Some notions about the 'Net Gen learner'
He is in fact referring to a book published by Educause and freely available online which talks about the 'Millennial learner' who have vastly different stules of learning.
A culture clash between internet-savvy students and old-style education professionals is brewing.
Carol A. Barone, a fellow of non-profit IT advocate Educause and a former chancellor of IT at the
, believes alternative ventures targeting today's learners have already begun to succeed in traditional university markets. Universityof California
"The arrival of the net generation on campus is causing unrest in the classroom," Barone says in a new book published by Educause, titled Educating the Net Generation.
"A wave of young people empowered to create knowledge, not merely absorb it, now flows in and out of the classroom - calling into question the convictions and processes that have served as the foundation of traditional higher education. It remains to be seen if traditional higher education will adjust sufficiently to truly engage the net generation."
Surprisingly, the "net gen" doesn't necessarily crave more web-based e-learning. According to the book's editors, Diana and James Oblinger, the reverse is true.
"Traditional age students often say they came to college to work with faculty and other students, not to interact with them online," they say in the book. "Older learners tend to be less interested in the social aspects of learning; convenience and flexibility are much more important."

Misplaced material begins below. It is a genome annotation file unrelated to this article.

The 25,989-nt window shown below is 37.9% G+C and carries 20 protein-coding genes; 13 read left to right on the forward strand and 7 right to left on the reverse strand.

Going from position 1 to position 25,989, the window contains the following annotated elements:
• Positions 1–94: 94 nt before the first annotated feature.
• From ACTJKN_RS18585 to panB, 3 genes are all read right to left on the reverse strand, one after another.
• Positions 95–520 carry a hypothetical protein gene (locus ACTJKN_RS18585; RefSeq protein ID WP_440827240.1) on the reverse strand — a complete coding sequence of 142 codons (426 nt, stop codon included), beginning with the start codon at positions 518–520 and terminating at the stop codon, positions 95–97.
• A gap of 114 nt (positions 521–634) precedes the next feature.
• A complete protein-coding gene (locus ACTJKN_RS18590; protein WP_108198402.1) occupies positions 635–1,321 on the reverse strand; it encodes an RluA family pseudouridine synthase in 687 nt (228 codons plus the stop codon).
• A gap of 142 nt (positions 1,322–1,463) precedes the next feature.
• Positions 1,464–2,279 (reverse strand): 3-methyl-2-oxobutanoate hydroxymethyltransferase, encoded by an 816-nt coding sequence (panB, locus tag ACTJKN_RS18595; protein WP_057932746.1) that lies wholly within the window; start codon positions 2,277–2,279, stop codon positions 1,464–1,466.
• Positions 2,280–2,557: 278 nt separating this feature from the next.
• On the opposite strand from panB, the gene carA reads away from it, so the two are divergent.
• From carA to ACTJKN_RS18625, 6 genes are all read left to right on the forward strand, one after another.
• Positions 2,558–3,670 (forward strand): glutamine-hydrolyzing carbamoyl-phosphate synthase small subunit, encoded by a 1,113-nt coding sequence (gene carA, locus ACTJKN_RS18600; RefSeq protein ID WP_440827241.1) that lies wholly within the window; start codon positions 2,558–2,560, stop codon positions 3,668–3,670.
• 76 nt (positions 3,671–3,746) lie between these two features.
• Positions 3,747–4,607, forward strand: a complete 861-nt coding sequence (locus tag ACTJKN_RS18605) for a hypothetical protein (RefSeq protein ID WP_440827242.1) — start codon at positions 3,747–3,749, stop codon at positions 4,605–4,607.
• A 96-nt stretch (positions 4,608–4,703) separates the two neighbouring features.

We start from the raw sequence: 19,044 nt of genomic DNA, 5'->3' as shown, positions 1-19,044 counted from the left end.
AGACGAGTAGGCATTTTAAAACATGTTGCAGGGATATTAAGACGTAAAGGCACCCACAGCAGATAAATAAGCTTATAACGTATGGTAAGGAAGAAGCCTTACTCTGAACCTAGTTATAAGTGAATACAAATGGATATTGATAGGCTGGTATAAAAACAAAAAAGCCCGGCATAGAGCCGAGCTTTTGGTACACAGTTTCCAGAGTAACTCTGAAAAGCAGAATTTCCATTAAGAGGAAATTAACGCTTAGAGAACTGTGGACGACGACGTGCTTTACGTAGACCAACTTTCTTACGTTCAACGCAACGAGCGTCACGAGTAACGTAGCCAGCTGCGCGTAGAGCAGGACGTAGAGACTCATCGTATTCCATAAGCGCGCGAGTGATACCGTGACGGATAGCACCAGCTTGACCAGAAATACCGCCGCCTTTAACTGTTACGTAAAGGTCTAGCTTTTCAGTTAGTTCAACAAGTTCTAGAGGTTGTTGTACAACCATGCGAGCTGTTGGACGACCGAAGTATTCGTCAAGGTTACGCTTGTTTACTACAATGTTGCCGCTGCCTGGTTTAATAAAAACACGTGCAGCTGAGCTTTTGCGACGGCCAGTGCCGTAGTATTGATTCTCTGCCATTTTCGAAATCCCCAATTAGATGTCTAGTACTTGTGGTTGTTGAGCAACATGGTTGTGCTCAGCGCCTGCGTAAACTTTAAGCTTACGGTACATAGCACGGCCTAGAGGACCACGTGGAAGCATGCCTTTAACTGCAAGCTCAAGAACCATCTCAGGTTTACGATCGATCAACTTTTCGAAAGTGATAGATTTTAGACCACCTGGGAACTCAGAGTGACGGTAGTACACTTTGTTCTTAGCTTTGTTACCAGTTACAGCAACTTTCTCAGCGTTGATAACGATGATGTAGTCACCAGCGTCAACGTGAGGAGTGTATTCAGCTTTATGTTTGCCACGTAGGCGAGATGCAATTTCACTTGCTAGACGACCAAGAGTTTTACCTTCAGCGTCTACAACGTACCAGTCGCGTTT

Instead, the clash of learning styles stems from how thousands of internet hours have affected the net gen's formative years. This has influenced not so much what they think but how they think.
The characteristics of traditional age (18-to-22-year-old) college students—a group sometimes called the Millennials—have been described by Howe and Strauss as individuals who:
- Gravitate toward group activity
- Identify with parents' values and feel close to their parents
- Believe it's cool to be smart
- Are fascinated by new technologies
- Are racially and ethnically diverse; one in five has at least one immigrant parent
- Are focused on grades and performance
- Are busy with extracurricular activities
When asked about the biggest problem facing their generation, many respond that it is the poor example that adults set for kids.15
Individuals raised with the computer deal with information differently compared to previous cohorts: "they develop hypertext minds, they leap around."16 A linear thought process is much less common than bricolage,17 or the ability to or piece information together from multiple sources. Among other differences are their:
Well worth a read.
- Ability to read visual images—they are intuitive visual communicators
- Visual-spatial skills—perhaps because of their expertise with games they can integrate the virtual and physical
- Inductive discovery—they learn better through discovery than by being told
- Attentional deployment—they are able to shift their attention rapidly from one task to another, and may choose not to pay attention to things that don't interest them
- Fast response time—they are able to respond quickly and expect rapid responses in return18